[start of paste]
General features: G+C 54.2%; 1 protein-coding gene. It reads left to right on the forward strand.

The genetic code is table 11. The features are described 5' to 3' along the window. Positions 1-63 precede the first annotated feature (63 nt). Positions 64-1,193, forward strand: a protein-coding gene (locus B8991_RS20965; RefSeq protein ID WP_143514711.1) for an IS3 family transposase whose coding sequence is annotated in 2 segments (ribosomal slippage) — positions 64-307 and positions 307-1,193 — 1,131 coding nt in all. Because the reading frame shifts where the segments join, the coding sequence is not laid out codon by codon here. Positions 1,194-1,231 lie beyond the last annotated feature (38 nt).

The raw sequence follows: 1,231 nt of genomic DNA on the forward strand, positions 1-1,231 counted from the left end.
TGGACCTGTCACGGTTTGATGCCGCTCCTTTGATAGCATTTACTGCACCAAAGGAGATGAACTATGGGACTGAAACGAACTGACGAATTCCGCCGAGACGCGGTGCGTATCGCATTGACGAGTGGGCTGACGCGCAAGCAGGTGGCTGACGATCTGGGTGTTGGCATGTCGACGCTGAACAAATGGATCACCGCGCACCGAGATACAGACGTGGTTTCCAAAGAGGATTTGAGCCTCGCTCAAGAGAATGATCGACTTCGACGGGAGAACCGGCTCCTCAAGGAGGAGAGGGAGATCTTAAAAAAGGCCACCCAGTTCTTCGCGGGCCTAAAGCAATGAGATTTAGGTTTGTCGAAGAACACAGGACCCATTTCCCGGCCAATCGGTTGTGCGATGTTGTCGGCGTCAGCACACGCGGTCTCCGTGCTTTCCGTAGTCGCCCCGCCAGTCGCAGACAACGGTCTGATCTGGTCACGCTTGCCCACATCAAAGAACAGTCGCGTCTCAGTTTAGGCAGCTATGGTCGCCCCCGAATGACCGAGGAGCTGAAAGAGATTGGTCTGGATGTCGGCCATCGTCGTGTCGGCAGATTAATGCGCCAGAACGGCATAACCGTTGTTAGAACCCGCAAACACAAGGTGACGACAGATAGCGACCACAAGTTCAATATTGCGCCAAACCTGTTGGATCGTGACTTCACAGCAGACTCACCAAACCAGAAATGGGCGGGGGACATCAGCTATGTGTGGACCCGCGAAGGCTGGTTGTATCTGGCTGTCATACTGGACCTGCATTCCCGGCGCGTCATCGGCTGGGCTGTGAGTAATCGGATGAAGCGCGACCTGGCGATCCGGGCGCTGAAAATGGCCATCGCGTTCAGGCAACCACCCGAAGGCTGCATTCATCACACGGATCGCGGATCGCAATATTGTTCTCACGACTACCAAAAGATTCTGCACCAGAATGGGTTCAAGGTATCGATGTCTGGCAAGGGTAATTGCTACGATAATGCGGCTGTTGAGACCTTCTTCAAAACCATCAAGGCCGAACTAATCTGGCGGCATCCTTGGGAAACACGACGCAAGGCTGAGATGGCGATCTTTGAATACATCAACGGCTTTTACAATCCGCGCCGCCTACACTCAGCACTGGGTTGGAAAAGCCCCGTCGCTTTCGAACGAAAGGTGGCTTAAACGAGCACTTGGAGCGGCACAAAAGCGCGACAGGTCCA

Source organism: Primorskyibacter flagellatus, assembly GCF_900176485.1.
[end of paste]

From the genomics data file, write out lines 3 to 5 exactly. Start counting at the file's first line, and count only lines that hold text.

The raw sequence follows: 1,231 nt of genomic DNA on the forward strand, positions 1-1,231 counted from the left end.
TGGACCTGTCACGGTTTGATGCCGCTCCTTTGATAGCATTTACTGCACCAAAGGAGATGAACTATGGGACTGAAACGAACTGACGAATTCCGCCGAGACGCGGTGCGTATCGCATTGACGAGTGGGCTGACGCGCAAGCAGGTGGCTGACGATCTGGGTGTTGGCATGTCGACGCTGAACAAATGGATCACCGCGCACCGAGATACAGACGTGGTTTCCAAAGAGGATTTGAGCCTCGCTCAAGAGAATGATCGACTTCGACGGGAGAACCGGCTCCTCAAGGAGGAGAGGGAGATCTTAAAAAAGGCCACCCAGTTCTTCGCGGGCCTAAAGCAATGAGATTTAGGTTTGTCGAAGAACACAGGACCCATTTCCCGGCCAATCGGTTGTGCGATGTTGTCGGCGTCAGCACACGCGGTCTCCGTGCTTTCCGTAGTCGCCCCGCCAGTCGCAGACAACGGTCTGATCTGGTCACGCTTGCCCACATCAAAGAACAGTCGCGTCTCAGTTTAGGCAGCTATGGTCGCCCCCGAATGACCGAGGAGCTGAAAGAGATTGGTCTGGATGTCGGCCATCGTCGTGTCGGCAGATTAATGCGCCAGAACGGCATAACCGTTGTTAGAACCCGCAAACACAAGGTGACGACAGATAGCGACCACAAGTTCAATATTGCGCCAAACCTGTTGGATCGTGACTTCACAGCAGACTCACCAAACCAGAAATGGGCGGGGGACATCAGCTATGTGTGGACCCGCGAAGGCTGGTTGTATCTGGCTGTCATACTGGACCTGCATTCCCGGCGCGTCATCGGCTGGGCTGTGAGTAATCGGATGAAGCGCGACCTGGCGATCCGGGCGCTGAAAATGGCCATCGCGTTCAGGCAACCACCCGAAGGCTGCATTCATCACACGGATCGCGGATCGCAATATTGTTCTCACGACTACCAAAAGATTCTGCACCAGAATGGGTTCAAGGTATCGATGTCTGGCAAGGGTAATTGCTACGATAATGCGGCTGTTGAGACCTTCTTCAAAACCATCAAGGCCGAACTAATCTGGCGGCATCCTTGGGAAACACGACGCAAGGCTGAGATGGCGATCTTTGAATACATCAACGGCTTTTACAATCCGCGCCGCCTACACTCAGCACTGGGTTGGAAAAGCCCCGTCGCTTTCGAACGAAAGGTGGCTTAAACGAGCACTTGGAGCGGCACAAAAGCGCGACAGGTCCA

Source organism: Primorskyibacter flagellatus, assembly GCF_900176485.1.